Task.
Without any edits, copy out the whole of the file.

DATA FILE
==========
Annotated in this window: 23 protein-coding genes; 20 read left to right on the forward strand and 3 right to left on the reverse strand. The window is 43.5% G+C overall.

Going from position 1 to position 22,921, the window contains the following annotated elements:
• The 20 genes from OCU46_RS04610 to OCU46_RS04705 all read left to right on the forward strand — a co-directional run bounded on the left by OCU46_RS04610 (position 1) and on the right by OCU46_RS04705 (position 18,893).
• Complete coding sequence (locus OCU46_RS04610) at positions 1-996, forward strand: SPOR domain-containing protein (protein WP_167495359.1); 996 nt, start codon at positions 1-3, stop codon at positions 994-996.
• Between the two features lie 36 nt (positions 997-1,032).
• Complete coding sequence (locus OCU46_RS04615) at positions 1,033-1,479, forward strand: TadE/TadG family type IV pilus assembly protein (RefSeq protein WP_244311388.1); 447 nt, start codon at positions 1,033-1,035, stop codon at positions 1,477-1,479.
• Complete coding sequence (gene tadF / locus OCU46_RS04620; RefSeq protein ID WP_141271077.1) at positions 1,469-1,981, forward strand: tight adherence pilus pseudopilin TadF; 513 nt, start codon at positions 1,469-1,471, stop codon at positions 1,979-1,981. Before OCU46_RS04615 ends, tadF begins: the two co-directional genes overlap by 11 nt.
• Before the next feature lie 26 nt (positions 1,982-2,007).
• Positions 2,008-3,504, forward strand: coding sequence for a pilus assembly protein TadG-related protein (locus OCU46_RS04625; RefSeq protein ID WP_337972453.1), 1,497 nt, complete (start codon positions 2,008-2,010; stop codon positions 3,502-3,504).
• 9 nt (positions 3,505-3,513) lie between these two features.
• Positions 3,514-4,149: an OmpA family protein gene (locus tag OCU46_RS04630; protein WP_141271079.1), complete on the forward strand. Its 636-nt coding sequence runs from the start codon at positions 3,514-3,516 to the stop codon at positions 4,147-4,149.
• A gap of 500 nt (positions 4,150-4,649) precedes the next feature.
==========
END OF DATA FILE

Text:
Annotated in this window: 23 protein-coding genes; 20 read left to right on the forward strand and 3 right to left on the reverse strand. The window is 43.5% G+C overall.

Going from position 1 to position 22,921, the window contains the following annotated elements:
• The 20 genes from OCU46_RS04610 to OCU46_RS04705 all read left to right on the forward strand — a co-directional run bounded on the left by OCU46_RS04610 (position 1) and on the right by OCU46_RS04705 (position 18,893).
• Complete coding sequence (locus OCU46_RS04610) at positions 1-996, forward strand: SPOR domain-containing protein (protein WP_167495359.1); 996 nt, start codon at positions 1-3, stop codon at positions 994-996.
• Between the two features lie 36 nt (positions 997-1,032).
• Complete coding sequence (locus OCU46_RS04615) at positions 1,033-1,479, forward strand: TadE/TadG family type IV pilus assembly protein (RefSeq protein WP_244311388.1); 447 nt, start codon at positions 1,033-1,035, stop codon at positions 1,477-1,479.
• Complete coding sequence (gene tadF / locus OCU46_RS04620; RefSeq protein ID WP_141271077.1) at positions 1,469-1,981, forward strand: tight adherence pilus pseudopilin TadF; 513 nt, start codon at positions 1,469-1,471, stop codon at positions 1,979-1,981. Before OCU46_RS04615 ends, tadF begins: the two co-directional genes overlap by 11 nt.
• Before the next feature lie 26 nt (positions 1,982-2,007).
• Positions 2,008-3,504, forward strand: coding sequence for a pilus assembly protein TadG-related protein (locus OCU46_RS04625; RefSeq protein ID WP_337972453.1), 1,497 nt, complete (start codon positions 2,008-2,010; stop codon positions 3,502-3,504).
• 9 nt (positions 3,505-3,513) lie between these two features.
• Positions 3,514-4,149: an OmpA family protein gene (locus tag OCU46_RS04630; protein WP_141271079.1), complete on the forward strand. Its 636-nt coding sequence runs from the start codon at positions 3,514-3,516 to the stop codon at positions 4,147-4,149.
• A gap of 500 nt (positions 4,150-4,649) precedes the next feature.